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European Debt? The First Question For Merkel's Successor

Across southern Europe, all eyes are on the German elections, as they hope a change of government might bring about reforms to the EU Stability Pact.

Angela Merkel at a campaign event of CDU party, Stralsund, Sep 2021

Tobias Kaiser, Virginia Kirst, Martina Meister


BERLIN — Finance Minister Olaf Scholz (SPD) is the front-runner, according to recent polls, to become Germany's next chancellor. Little wonder then that he's attracting attention not just within the country, but from neighbors across Europe who are watching and listening to his every word.

That was certainly the case this past weekend in Brdo, Slovenia, where the minister met with his European counterparts. And of particular interest for those in attendance is where Scholz stands on the issue of debt-rule reform for the eurozone, a subject that is expected to be hotly debated among EU members in the coming months.

France, which holds its own elections early next year, has already made its position clear. "When it comes to the Stability and Growth Pact, we need new rules," said Bruno Le Maire, France's minister of the economy and finance, at the meeting in Slovenia. "We need simpler rules that take the economic reality into account. That is what France will be arguing for in the coming weeks."

The economic reality for eurozone countries is an average national debt of 100% of GDP. Only Luxemburg is currently meeting the two central requirements of the Maastricht Treaty: That national debt must be less than 60% of GDP and the deficit should be no more than 3%. For the moment, these rules have been set aside due to the coronavirus crisis, but next year national leaders must decide how to go forward and whether the rules should be reinstated in 2023.

Europe's north-south divide lives on

The debate looks set to be intense. Fiscally conservative countries, above all Austria and the Netherlands, are against relaxing the rules as they recently made very clear in a joint position paper on the subject. In contrast, southern European countries that are dealing with high levels of national debt believe that now is the moment to relax the rules.

Those governments are calling for countries to be given more freedom over their levels of national debt so that the economy, which is recovering remarkably quickly thanks to coronavirus spending and the European Central Bank's relaxation of its fiscal policy, can continue to grow.

Despite its clear stance on the issue, Paris hasn't yet gone on the offensive.

The rules must be "adapted to fit the new reality," said Spanish Finance Minister Nadia Calviño in Brdo. She says the eurozone needs "new rules that work." Her Belgian counterpart agreed. The national debts in both countries currently stand at over 100% of GDP. The same is true of France, Italy, Portugal, Greece and Cyprus.

Officials there will be keeping a close eye on the German elections — and the subsequent coalition negotiations. Along with France, Germany still sets the tone in the EU, and Berlin's stance on the brewing conflict will depend largely on what the coalition government looks like.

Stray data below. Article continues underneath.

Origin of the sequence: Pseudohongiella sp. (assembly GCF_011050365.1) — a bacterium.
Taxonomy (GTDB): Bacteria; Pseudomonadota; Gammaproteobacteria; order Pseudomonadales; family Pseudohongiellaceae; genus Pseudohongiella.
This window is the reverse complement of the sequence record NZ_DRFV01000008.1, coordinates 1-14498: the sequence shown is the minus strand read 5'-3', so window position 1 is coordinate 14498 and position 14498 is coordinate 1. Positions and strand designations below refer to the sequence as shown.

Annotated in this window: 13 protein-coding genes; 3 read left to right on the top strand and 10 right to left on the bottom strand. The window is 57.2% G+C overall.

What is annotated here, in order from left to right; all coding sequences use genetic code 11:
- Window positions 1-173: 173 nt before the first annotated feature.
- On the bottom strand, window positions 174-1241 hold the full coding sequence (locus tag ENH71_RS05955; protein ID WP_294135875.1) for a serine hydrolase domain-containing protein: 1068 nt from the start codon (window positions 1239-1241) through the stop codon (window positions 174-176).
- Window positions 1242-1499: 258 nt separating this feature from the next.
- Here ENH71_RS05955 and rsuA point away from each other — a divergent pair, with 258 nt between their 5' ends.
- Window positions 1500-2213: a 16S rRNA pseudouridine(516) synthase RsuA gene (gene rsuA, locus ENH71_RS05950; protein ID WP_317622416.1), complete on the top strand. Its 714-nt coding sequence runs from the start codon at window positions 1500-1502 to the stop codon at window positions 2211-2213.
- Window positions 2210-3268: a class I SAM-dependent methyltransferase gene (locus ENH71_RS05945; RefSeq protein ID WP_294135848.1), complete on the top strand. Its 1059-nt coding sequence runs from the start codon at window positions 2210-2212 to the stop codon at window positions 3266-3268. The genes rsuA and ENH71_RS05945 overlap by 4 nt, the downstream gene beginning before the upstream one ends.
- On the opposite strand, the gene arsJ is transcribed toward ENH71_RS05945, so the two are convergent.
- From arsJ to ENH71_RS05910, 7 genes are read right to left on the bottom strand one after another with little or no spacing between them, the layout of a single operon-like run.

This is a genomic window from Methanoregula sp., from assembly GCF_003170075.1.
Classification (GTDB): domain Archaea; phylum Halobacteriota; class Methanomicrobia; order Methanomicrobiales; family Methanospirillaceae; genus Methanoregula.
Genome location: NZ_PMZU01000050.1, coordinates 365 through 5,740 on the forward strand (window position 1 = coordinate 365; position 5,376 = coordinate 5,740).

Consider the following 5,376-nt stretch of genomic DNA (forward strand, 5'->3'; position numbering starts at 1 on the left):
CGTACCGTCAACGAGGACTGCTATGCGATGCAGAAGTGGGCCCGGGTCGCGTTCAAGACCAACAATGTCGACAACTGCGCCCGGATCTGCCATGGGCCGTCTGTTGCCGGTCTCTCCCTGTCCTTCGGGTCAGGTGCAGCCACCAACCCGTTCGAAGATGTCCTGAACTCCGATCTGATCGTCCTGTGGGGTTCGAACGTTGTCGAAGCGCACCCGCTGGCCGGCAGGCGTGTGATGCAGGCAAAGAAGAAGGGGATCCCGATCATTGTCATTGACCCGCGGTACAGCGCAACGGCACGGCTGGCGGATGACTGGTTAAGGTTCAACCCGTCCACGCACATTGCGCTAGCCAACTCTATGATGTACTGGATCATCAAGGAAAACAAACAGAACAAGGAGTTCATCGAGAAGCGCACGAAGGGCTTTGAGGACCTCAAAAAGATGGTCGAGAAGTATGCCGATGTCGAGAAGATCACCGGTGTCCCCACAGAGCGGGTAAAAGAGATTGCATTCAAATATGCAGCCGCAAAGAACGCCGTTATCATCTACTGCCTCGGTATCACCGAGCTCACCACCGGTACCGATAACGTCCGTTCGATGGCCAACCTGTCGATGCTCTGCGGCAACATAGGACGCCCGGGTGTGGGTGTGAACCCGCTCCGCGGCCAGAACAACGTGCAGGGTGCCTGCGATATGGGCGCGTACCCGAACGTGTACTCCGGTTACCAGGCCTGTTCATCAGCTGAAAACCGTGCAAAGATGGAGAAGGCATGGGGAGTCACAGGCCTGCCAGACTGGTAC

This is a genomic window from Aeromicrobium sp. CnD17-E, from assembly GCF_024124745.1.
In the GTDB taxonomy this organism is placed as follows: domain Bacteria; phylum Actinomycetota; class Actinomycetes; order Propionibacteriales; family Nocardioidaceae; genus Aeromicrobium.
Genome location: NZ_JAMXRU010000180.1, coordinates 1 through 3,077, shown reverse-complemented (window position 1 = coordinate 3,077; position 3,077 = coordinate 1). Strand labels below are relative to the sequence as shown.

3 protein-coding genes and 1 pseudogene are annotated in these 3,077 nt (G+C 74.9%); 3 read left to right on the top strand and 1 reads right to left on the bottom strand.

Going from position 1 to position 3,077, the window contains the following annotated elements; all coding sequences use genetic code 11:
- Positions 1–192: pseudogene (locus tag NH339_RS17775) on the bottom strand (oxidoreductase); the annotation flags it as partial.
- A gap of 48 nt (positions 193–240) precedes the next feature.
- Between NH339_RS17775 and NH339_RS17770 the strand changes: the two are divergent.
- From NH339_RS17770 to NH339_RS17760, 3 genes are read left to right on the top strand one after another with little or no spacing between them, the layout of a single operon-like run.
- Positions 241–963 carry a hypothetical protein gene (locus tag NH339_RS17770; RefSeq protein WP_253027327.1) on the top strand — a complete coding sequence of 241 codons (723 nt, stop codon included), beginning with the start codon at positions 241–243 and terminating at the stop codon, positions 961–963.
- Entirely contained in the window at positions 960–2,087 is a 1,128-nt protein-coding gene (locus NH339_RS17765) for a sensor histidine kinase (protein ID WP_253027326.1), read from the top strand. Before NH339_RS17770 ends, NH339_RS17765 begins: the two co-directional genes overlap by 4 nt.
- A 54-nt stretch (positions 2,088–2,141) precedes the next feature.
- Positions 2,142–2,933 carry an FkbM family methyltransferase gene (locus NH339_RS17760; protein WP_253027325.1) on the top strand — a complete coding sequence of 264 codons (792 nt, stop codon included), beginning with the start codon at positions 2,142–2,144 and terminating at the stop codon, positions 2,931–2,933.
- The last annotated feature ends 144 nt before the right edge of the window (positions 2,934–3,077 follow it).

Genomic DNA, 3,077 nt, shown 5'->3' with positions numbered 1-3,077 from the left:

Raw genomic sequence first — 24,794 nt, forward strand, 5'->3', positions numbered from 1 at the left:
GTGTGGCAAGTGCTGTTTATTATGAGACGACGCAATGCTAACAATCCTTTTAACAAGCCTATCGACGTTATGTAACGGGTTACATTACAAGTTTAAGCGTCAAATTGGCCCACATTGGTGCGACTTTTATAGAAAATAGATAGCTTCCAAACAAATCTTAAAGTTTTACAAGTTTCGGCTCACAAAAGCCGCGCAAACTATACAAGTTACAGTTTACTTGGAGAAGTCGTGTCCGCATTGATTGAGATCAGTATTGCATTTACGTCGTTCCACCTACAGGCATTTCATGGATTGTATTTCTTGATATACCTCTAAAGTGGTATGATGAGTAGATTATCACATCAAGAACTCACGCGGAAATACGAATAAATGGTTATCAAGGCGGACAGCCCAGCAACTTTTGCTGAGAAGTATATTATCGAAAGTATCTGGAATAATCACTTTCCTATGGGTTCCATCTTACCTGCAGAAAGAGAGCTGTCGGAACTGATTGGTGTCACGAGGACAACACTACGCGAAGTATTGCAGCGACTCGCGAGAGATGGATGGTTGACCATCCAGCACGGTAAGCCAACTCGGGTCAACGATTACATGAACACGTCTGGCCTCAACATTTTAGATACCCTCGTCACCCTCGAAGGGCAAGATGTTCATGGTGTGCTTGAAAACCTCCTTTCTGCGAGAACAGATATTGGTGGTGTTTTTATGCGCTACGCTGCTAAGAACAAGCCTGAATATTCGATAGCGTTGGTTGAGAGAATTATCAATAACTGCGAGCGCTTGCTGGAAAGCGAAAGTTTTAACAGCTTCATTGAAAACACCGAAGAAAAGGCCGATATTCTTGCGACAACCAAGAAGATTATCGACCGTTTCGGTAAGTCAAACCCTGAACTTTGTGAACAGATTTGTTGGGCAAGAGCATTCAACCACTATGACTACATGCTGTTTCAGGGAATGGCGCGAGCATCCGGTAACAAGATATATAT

A key question is which party Germany's next finance minister comes from. In their election campaign, the Greens have called for the debt rules to be revised so that in the future they support rather than hinder public investment. The FDP, however, wants to reinstate the Maastricht Treaty rules exactly as they were and ensure they are more strictly enforced than before.

This demand is unlikely to gain traction at the EU level because too many countries would still be breaking the rules for years to come. There is already a consensus that they should be reformed; what is still at stake is how far these reforms should go.

Mario Draghi on stage in Bologna

Prime Minister Mario Draghi at an event in Bologna, Italy — Photo: Brancolini/ROPI/ZUMA

Time for Draghi to step up?

Despite its clear stance on the issue, Paris hasn't yet gone on the offensive. That having been said, starting in January, France will take over the presidency of the EU Council for a period that will coincide with its presidential election campaign. And it's likely that Macron's main rival, right-wing populist Marine Le Pen, will put the reforms front and center, especially since she has long argued against Germany and in favor of more freedom.

Rome is putting its faith in the negotiating skills of Prime Minister Mario Draghi, a former head of the European Central Bank. Draghi is a respected EU finance expert at the debating table and can be of great service to Italy precisely at a moment when Merkel's departure may see Germany represented by a politician with less experience at these kinds of drawn-out summits, where discussions go on long into the night.

The Stability and Growth pact may survive unscathed.

Regardless of how heated the debates turn out to be, the Stability and Growth Pact may well survive the conflict unscathed, as its symbolic value may make revising the agreement itself practically impossible. Instead, the aim will be to rewrite the rules that govern how the Pact should be interpreted: regulations, in other words, about how the deficit and national debt should be calculated.

One possible change would be to allow future borrowing for environmental investments to be discounted. France is not alone in calling for that. European Commissioner for Economy Paolo Gentiloni has also added his voice.

The European Commission is assuming that the debate may drag on for some time. The rules — set aside during the pandemic — are supposed to come into force again at the start of 2023.

The Commission is already preparing for the possibility that they could be reactivated without any reforms. They are investigating how the flexibility that has already been built into the debt laws could be used to ensure that a large swathe of eurozone countries don't automatically find themselves contravening them, representatives explained.

The Commission will present its recommendations for reforms, which will serve as a basis for the countries' negotiations, in December. By that point, the results of the German elections will be known, as well as possibly the coalition negotiations. And we might have a clearer idea of how intense the fight over Europe's debt rules could become — and whether the hopes of the southern countries could become reality.